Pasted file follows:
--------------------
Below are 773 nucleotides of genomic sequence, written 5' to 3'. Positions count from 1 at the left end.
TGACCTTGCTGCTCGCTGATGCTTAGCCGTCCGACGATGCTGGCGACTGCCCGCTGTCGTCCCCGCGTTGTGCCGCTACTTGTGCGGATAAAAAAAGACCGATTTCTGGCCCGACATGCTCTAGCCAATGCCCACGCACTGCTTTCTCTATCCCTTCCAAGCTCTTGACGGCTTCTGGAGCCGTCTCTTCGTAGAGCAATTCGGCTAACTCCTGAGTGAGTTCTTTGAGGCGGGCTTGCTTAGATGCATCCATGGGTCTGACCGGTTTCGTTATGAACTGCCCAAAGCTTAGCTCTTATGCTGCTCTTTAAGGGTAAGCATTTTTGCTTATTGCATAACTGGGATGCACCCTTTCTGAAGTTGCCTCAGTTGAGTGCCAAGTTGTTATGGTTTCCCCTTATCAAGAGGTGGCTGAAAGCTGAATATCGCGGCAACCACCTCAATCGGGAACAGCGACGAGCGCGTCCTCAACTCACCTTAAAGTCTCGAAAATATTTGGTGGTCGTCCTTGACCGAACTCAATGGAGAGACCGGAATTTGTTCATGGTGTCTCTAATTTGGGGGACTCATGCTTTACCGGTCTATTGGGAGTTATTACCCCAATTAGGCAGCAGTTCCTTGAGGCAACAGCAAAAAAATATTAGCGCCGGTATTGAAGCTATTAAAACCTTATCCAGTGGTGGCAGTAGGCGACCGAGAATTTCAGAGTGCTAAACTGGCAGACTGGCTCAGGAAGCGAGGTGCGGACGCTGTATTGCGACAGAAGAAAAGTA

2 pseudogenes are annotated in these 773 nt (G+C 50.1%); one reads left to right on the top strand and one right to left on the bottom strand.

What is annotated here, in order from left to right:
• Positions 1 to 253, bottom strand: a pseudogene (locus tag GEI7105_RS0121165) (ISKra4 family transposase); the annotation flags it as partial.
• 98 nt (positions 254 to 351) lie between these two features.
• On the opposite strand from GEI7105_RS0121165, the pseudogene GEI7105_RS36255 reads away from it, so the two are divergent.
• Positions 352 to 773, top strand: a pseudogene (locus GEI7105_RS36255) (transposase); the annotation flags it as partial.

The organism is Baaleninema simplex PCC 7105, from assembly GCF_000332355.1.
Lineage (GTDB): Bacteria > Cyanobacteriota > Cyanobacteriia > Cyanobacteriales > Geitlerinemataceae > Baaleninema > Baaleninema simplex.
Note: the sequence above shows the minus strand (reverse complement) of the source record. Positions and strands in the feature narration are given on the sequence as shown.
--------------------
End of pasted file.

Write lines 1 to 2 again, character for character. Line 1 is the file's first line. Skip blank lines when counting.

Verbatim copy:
Below are 773 nucleotides of genomic sequence, written 5' to 3'. Positions count from 1 at the left end.
TGACCTTGCTGCTCGCTGATGCTTAGCCGTCCGACGATGCTGGCGACTGCCCGCTGTCGTCCCCGCGTTGTGCCGCTACTTGTGCGGATAAAAAAAGACCGATTTCTGGCCCGACATGCTCTAGCCAATGCCCACGCACTGCTTTCTCTATCCCTTCCAAGCTCTTGACGGCTTCTGGAGCCGTCTCTTCGTAGAGCAATTCGGCTAACTCCTGAGTGAGTTCTTTGAGGCGGGCTTGCTTAGATGCATCCATGGGTCTGACCGGTTTCGTTATGAACTGCCCAAAGCTTAGCTCTTATGCTGCTCTTTAAGGGTAAGCATTTTTGCTTATTGCATAACTGGGATGCACCCTTTCTGAAGTTGCCTCAGTTGAGTGCCAAGTTGTTATGGTTTCCCCTTATCAAGAGGTGGCTGAAAGCTGAATATCGCGGCAACCACCTCAATCGGGAACAGCGACGAGCGCGTCCTCAACTCACCTTAAAGTCTCGAAAATATTTGGTGGTCGTCCTTGACCGAACTCAATGGAGAGACCGGAATTTGTTCATGGTGTCTCTAATTTGGGGGACTCATGCTTTACCGGTCTATTGGGAGTTATTACCCCAATTAGGCAGCAGTTCCTTGAGGCAACAGCAAAAAAATATTAGCGCCGGTATTGAAGCTATTAAAACCTTATCCAGTGGTGGCAGTAGGCGACCGAGAATTTCAGAGTGCTAAACTGGCAGACTGGCTCAGGAAGCGAGGTGCGGACGCTGTATTGCGACAGAAGAAAAGTA